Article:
Robert Gates and Vladimir Putin are the outstanding personal successes produced respectively by the intelligence services of America and Russia over the second half of the 20th century. Tim Weiner’s Legacy of Ashes: A History of the CIA offers many insights into the culture from which Gates emerged and raises even more questions about the culture that produced Putin.
Legacy of Ashes documents much of the dissipation of resources and goodwill caused by American preoccupation with the Cold War in the second half of the 20th century. It illuminates also the need for a War on Terror to provide a focus and rationale that was lost with the end of the Cold War.
Weiner leaves aside the theme of his earlier book, namely the vast waste of resources by the American Department of Defence. In passing, however, he highlights the achievement of Robert Gates, the only officer to rise through the ranks to become Director of the CIA.
The achievement of Gates is, of course, magnified by his subsequent progress to an even more demanding role. As the Secretary of Defence at a time when America is posed with multiplying challenges abroad, and increasing divisions at home, he is likely to need to draw deeply on knowledge derived from his exposure to the hidden realities of the world’s political contests. He will, however, have to contend with an American defence system that has been shown by archives from the KGB to be easily penetrated by foreign interests through its dependence on private contractors, a painful reflection on the peculiar limitations and inadequacies of the CIA.
Above all else, Legacy of Ashes makes vividly clear the realities of great power and the messy business of maintaining and managing it. Clearly, there are many problems in reconciling the realities of that power with the ideals espoused by modern democratic states. Legacy of Ashes offers a timely and troubling account of these problems and clarifies the forces that obstruct any easy resolution of deep-seated contradictions between idealistic and practical imperatives.
Legacy of Ashes is a flawed but immensely readable and instructive book. It is flawed in revealing the profound failings and deficiencies of the CIA without explaining or evaluating in sufficient depth the imperatives that shaped the course of its development. Even so, it illuminates 60 years of American history in a manner that makes George W Bush look like a victim of historical and cultural forces that had long preordained the misadventures of his presidency. This is achieved through a detailed account of aspects of many decisive events since 1945.
It is a tragic story. Moreover, it is hard to escape the sense that the book has been inspired by a concern to address failings in America’s approach to the world that have become agonisingly transparent in the first years of the 21st century. It is equally hard to escape the conclusion that the Central Intelligence Agency reflected accurately the character of the community it sought to serve. The neglect of considered personnel, training, language and control policies by an ever-changing and uncertain parade of Agency Directors, in favour of a spirit of camaraderie, adventure, privilege and conviction makes a statement about the character of 20th century America.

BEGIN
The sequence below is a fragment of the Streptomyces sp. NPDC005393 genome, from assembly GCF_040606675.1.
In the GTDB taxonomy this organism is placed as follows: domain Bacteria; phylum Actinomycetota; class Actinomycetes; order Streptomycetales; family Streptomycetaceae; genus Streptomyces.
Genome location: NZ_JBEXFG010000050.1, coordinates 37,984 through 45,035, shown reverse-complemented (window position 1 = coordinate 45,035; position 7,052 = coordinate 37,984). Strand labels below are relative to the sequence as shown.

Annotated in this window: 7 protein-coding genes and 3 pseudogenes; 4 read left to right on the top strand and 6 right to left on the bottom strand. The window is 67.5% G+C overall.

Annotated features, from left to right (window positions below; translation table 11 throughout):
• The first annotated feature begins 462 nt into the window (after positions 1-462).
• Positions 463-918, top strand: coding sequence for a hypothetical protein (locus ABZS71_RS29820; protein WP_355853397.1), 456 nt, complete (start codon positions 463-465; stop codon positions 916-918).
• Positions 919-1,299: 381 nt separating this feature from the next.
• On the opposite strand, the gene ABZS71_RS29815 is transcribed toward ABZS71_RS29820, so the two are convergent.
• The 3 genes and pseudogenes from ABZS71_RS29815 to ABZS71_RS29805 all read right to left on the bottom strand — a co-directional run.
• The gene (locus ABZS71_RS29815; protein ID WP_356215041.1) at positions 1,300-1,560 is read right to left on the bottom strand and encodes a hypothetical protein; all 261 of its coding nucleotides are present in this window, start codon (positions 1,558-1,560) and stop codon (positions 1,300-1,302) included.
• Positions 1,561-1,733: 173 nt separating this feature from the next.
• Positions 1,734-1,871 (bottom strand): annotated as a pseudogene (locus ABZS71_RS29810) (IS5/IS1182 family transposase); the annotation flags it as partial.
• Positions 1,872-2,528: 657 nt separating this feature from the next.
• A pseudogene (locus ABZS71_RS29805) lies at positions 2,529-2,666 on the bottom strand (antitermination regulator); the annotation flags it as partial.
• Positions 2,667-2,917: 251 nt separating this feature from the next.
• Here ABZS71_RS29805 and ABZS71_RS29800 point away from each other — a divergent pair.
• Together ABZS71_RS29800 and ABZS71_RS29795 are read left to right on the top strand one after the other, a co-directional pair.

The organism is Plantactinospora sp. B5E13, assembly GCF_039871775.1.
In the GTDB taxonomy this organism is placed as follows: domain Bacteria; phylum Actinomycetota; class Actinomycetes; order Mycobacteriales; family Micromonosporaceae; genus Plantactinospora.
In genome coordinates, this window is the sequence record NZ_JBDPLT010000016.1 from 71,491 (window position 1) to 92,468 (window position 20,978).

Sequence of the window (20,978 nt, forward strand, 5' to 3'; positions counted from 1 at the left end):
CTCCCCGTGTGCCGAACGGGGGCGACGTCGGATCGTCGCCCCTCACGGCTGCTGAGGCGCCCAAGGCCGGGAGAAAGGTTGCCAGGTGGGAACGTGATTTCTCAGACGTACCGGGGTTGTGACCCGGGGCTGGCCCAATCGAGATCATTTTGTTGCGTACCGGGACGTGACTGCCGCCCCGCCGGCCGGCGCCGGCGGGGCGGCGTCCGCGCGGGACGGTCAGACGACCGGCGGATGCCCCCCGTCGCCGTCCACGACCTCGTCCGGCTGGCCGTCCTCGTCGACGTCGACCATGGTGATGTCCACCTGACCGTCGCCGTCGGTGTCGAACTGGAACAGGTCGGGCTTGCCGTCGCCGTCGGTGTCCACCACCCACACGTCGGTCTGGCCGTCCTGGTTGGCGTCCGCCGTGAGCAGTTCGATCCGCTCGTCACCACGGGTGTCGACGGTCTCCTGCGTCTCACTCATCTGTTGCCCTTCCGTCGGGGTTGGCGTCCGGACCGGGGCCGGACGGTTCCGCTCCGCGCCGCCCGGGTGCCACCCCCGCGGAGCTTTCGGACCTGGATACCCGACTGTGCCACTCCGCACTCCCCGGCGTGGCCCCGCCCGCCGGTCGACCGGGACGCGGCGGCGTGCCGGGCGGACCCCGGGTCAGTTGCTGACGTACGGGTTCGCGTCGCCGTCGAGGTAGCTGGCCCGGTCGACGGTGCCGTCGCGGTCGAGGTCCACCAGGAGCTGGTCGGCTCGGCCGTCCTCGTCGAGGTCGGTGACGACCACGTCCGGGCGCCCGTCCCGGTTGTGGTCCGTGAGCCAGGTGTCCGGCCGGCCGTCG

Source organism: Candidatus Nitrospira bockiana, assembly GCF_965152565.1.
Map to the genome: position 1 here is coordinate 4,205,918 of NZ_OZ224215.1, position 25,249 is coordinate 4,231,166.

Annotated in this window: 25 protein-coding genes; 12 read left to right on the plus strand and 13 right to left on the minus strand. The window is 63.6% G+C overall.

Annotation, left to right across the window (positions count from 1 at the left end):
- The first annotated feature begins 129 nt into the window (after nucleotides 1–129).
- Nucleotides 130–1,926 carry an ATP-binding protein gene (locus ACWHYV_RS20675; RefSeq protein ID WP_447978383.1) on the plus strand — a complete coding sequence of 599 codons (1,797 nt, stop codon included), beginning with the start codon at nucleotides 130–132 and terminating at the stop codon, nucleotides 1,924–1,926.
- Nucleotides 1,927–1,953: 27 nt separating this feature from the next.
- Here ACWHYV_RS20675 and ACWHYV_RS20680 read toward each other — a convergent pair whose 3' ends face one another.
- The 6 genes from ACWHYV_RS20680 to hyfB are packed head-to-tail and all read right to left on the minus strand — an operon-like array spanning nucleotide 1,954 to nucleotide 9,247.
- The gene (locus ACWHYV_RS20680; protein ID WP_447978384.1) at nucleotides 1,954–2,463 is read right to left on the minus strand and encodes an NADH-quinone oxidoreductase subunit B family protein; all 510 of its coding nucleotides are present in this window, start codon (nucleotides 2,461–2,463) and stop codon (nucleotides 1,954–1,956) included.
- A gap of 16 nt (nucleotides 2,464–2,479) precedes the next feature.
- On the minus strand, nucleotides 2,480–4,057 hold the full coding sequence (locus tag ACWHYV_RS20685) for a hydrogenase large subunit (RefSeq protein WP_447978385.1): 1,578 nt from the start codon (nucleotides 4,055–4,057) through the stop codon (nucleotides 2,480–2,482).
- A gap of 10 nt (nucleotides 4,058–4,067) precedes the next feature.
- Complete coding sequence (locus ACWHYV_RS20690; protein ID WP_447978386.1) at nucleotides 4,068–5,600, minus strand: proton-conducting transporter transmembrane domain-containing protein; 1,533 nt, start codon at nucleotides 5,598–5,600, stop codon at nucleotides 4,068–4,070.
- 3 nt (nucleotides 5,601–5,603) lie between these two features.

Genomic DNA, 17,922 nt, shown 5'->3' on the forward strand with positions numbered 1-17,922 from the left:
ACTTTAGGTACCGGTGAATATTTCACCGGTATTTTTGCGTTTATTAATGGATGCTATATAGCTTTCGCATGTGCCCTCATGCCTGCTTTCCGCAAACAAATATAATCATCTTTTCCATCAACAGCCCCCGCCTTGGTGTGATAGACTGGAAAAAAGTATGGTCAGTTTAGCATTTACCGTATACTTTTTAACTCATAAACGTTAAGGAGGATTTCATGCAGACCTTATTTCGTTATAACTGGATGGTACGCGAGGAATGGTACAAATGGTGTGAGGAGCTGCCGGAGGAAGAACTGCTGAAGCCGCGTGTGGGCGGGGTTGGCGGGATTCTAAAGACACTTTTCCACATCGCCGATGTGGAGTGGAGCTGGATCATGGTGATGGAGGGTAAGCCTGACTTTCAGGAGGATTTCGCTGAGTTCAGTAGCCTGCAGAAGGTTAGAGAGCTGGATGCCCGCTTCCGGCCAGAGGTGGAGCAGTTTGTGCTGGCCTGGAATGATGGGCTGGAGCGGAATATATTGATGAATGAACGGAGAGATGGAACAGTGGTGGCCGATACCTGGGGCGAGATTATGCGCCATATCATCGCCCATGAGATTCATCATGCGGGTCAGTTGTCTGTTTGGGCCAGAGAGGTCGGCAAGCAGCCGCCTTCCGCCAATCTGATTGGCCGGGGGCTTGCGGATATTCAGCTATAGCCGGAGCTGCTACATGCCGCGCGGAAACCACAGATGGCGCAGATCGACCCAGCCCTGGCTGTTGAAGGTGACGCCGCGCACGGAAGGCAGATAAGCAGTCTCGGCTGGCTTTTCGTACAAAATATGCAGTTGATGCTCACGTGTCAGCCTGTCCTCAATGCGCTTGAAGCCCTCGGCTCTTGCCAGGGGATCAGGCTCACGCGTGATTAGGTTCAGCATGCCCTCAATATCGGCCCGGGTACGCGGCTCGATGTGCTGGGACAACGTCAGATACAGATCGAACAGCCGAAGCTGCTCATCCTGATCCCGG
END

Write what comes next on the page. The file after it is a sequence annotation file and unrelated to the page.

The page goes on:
Accounts of the CIA’s activities suggest that many of its apparent successes had the backing of little serious policy consideration and often came to do as much harm as good to American interests.
A chapter headed “CIA’s Greatest Single Triumph” recounts the almost comic accidents that led to success in engineering the coup against the democratically elected Prime Minister of Iran, Mohammad Mossadeq, in 1953. This responded to the wishes of Winston Churchill after the British failed in a coup attempt and stood to lose their oil interests in Iran. It was, however, in conflict with official American policy to support Mossadeq.
It was the product of exchanges between the British and American intelligence services that did not involve a White House focused on the transition between Presidents Truman and Eisenhower and reflected a sense that the “CIA makes policy by default”.
With other more recent activities, it still contributes to widespread popular suspicion and hostility in the Middle East. This leaves American interest in the region’s energy reserves increasingly dependent on the exercise of military might and financial persuasion at a time of declining capacity on both fronts.
Perhaps even more anomalous was the success of the CIA in Japan, the first place where it picked the future leader of a world power.
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